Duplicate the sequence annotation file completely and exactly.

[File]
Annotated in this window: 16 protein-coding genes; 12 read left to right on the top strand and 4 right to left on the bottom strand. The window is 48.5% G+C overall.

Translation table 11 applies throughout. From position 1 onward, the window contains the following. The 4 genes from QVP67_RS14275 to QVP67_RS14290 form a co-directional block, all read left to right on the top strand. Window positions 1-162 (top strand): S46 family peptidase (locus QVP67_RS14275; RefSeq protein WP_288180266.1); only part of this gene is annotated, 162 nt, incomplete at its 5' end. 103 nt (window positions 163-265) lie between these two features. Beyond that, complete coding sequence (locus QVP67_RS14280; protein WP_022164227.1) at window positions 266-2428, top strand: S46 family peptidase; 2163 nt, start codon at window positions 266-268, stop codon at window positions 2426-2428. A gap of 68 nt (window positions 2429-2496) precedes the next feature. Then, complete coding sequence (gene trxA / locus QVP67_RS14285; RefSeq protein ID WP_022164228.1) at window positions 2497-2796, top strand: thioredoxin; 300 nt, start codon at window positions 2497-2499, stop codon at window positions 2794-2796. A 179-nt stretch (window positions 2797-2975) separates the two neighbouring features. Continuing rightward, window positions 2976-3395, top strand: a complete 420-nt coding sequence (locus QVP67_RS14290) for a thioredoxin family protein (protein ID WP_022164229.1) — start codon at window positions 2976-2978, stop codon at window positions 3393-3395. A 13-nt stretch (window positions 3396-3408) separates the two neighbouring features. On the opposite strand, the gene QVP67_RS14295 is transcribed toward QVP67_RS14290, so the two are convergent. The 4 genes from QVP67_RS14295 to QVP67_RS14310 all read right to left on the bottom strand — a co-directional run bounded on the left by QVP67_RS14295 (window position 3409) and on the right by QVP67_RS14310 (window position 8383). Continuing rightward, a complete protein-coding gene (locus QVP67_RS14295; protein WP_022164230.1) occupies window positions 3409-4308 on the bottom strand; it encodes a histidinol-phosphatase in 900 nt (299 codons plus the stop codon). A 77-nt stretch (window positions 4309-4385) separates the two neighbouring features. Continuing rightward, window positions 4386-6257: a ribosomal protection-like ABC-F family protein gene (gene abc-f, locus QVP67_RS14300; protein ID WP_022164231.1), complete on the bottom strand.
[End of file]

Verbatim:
Annotated in this window: 16 protein-coding genes; 12 read left to right on the top strand and 4 right to left on the bottom strand. The window is 48.5% G+C overall.

Translation table 11 applies throughout. From position 1 onward, the window contains the following. The 4 genes from QVP67_RS14275 to QVP67_RS14290 form a co-directional block, all read left to right on the top strand. Window positions 1-162 (top strand): S46 family peptidase (locus QVP67_RS14275; RefSeq protein WP_288180266.1); only part of this gene is annotated, 162 nt, incomplete at its 5' end. 103 nt (window positions 163-265) lie between these two features. Beyond that, complete coding sequence (locus QVP67_RS14280; protein WP_022164227.1) at window positions 266-2428, top strand: S46 family peptidase; 2163 nt, start codon at window positions 266-268, stop codon at window positions 2426-2428. A gap of 68 nt (window positions 2429-2496) precedes the next feature. Then, complete coding sequence (gene trxA / locus QVP67_RS14285; RefSeq protein ID WP_022164228.1) at window positions 2497-2796, top strand: thioredoxin; 300 nt, start codon at window positions 2497-2499, stop codon at window positions 2794-2796. A 179-nt stretch (window positions 2797-2975) separates the two neighbouring features. Continuing rightward, window positions 2976-3395, top strand: a complete 420-nt coding sequence (locus QVP67_RS14290) for a thioredoxin family protein (protein ID WP_022164229.1) — start codon at window positions 2976-2978, stop codon at window positions 3393-3395. A 13-nt stretch (window positions 3396-3408) separates the two neighbouring features. On the opposite strand, the gene QVP67_RS14295 is transcribed toward QVP67_RS14290, so the two are convergent. The 4 genes from QVP67_RS14295 to QVP67_RS14310 all read right to left on the bottom strand — a co-directional run bounded on the left by QVP67_RS14295 (window position 3409) and on the right by QVP67_RS14310 (window position 8383). Continuing rightward, a complete protein-coding gene (locus QVP67_RS14295; protein WP_022164230.1) occupies window positions 3409-4308 on the bottom strand; it encodes a histidinol-phosphatase in 900 nt (299 codons plus the stop codon). A 77-nt stretch (window positions 4309-4385) separates the two neighbouring features. Continuing rightward, window positions 4386-6257: a ribosomal protection-like ABC-F family protein gene (gene abc-f, locus QVP67_RS14300; protein ID WP_022164231.1), complete on the bottom strand.